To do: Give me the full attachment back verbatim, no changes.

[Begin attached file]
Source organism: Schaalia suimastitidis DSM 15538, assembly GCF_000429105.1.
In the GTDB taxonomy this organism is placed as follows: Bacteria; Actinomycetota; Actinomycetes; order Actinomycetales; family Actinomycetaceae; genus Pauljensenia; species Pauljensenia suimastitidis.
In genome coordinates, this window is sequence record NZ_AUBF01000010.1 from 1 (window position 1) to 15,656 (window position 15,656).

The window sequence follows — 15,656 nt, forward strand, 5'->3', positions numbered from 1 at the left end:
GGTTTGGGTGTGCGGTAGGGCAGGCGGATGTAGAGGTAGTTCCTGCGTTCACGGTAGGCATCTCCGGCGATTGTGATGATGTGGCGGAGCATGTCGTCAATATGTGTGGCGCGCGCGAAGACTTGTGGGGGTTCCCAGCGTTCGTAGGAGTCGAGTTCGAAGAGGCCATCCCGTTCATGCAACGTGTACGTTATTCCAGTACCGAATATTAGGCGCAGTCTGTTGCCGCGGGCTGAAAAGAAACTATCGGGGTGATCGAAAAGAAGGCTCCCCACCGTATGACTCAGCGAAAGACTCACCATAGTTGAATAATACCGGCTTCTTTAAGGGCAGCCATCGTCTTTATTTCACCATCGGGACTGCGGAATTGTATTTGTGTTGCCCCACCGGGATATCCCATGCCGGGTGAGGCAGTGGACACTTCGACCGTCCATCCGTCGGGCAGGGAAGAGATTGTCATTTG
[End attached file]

Source organism: Schaalia suimastitidis DSM 15538, assembly GCF_000429105.1.
In the GTDB taxonomy this organism is placed as follows: Bacteria; Actinomycetota; Actinomycetes; order Actinomycetales; family Actinomycetaceae; genus Pauljensenia; species Pauljensenia suimastitidis.
In genome coordinates, this window is sequence record NZ_AUBF01000010.1 from 1 (window position 1) to 15,656 (window position 15,656).

The window sequence follows — 15,656 nt, forward strand, 5'->3', positions numbered from 1 at the left end:
GGTTTGGGTGTGCGGTAGGGCAGGCGGATGTAGAGGTAGTTCCTGCGTTCACGGTAGGCATCTCCGGCGATTGTGATGATGTGGCGGAGCATGTCGTCAATATGTGTGGCGCGCGCGAAGACTTGTGGGGGTTCCCAGCGTTCGTAGGAGTCGAGTTCGAAGAGGCCATCCCGTTCATGCAACGTGTACGTTATTCCAGTACCGAATATTAGGCGCAGTCTGTTGCCGCGGGCTGAAAAGAAACTATCGGGGTGATCGAAAAGAAGGCTCCCCACCGTATGACTCAGCGAAAGACTCACCATAGTTGAATAATACCGGCTTCTTTAAGGGCAGCCATCGTCTTTATTTCACCATCGGGACTGCGGAATTGTATTTGTGTTGCCCCACCGGGATATCCCATGCCGGGTGAGGCAGTGGACACTTCGACCGTCCATCCGTCGGGCAGGGAAGAGATTGTCATTTG